Amid the high-tech camps and programs of a Bay Area ...

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Market keeps springing back

Federal Reserve chair nominee Janet Yellen indicated in a U.S. Senate hearing Thursday that she would continue to support the economy through stimulus measures. The Fed’s bond-buying program has helped spur the stock market by pumping it with extra cash. By Friday, the market was moving toward 16,000.

The stock market continues to defy gravity as the Dow Jones industrial average and the S&P 500 hit record-setting new highs. With corporate earnings season soon coming to a close, investors’ attention will turn to other issues.

Those issues continue to be the renewed budget and debt-ceiling battles in Washington. Given that stocks have not experienced anything larger than a 6 percent correction this year, the possibility of a more protracted decline exists. With the S&P 500 index up 23 percent this year, there has been concern that valuations are getting stretched.

The fact remains that expectations for a significant correction are widespread, but the trend is still bullish, even though many astute investors are neither buying nor selling.

Two Town Crier “50” stocks made news last week.

• Cisco Systems Inc. (CSCO; $21.50) tumbled early Thursday after analysts and investors reviewed Cisco’s earnings report, which missed Wall Street estimates. The company reported that it earned 37 cents per share on sales of $12.1 billion for the fiscal quarter that ended Oct. 26. Analysts had expected 41 cents per share on $12.36 billion.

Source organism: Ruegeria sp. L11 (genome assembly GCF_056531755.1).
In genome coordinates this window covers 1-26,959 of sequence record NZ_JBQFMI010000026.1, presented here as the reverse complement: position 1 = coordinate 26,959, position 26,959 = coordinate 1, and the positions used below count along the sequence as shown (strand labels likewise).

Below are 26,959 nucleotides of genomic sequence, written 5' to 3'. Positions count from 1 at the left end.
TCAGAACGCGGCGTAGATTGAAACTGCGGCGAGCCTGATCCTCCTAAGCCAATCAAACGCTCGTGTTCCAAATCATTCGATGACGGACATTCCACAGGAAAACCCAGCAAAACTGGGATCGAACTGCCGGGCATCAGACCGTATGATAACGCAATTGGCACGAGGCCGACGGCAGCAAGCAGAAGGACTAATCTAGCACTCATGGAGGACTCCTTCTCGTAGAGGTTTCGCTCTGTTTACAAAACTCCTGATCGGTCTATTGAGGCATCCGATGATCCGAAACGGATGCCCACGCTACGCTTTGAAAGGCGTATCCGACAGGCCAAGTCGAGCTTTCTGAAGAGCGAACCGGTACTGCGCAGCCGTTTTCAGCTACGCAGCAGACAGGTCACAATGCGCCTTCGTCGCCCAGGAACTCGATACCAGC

Management blamed a number of factors, including the government shutdown and expenses associated with recent layoffs, while CEO John Chambers said in a conference call with analysts that the company received $600 million to $700 million fewer orders than anticipated. The impact on the federal business was approximately $50 million.

In other news, Cisco agreed to pay up to $863 million for the remaining stake of Insieme Networks, which makes data-center technology. Management also increased its share-repurchase program by $15 billion, which equates to roughly 12 percent of the outstanding stock.